Observation 2: One of the underlying similarities that all people seem to share, no matter which region of the country they are from, is that on average they completely suck at driving. Driving through South Dakota last night, there was this car that would consistently drive up behind me (nearly matching my speed), pass me very slowly, then immediately cut in front of me when they had passed even though there was absolutely zero traffic behind them. They then proceeded to lose about 10% of their speed, causing me to hit my brakes in fear of rear ending them at 70mph. Their speed would then stay below what mine had been on cruise control, so I would pass them back up at my cruising speed, and the whole process started all over again.

Seriously people, learn how the hell to drive.

Today I am: glad to be out of South Dakota.
Miles so far: 2784
Sounds of the drive:
Dustin Kensrue - Please Come Home
AFI - Decemberunderground and Sing the Sorrow
Otis Redding - The Ultimate Otis Redding
More Science Friday Podcasts

1 comment:

g said...

hahaha... heck yes I offer free internet. And continental breakfast too bitches.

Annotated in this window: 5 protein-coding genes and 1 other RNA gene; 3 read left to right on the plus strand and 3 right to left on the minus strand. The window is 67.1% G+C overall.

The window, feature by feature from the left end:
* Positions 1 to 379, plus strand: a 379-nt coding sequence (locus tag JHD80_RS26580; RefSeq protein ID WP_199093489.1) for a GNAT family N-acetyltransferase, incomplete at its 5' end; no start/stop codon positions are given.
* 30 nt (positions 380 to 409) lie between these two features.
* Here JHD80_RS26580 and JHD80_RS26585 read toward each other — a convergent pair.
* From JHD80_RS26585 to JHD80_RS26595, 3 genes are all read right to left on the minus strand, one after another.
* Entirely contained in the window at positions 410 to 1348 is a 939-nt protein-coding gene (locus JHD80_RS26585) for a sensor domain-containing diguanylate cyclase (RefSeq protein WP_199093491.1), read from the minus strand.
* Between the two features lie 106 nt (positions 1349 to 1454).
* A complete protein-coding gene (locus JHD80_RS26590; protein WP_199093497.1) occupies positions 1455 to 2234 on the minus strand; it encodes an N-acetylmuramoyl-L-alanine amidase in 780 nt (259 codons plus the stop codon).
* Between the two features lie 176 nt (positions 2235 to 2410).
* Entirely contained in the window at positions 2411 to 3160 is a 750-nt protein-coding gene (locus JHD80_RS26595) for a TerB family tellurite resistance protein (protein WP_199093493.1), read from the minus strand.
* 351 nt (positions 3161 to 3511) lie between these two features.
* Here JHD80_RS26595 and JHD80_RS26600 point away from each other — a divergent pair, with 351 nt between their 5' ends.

I really like south dakota actually... granted, it is flat and there aren't any cities at all, yes, but it is the last part of the country that is wide open.

Its the 'end' of the west, basically.

Once you hit illinois/indiana, little cities start popping up, plus trillions of acres of corn which obscure the landscape and create misty haze that makes the land feel claustrophobic to me.

In Ohio, the little cities are all over the place. The east is so very crowded. People from here don't understand, they've never lived in the wide open west. The west is seriously where it is at - don't tell the easterners how awesome it is, or they will all come and fill it up. ! :)

Watch out for those thunderstorms man... they are nasty here man.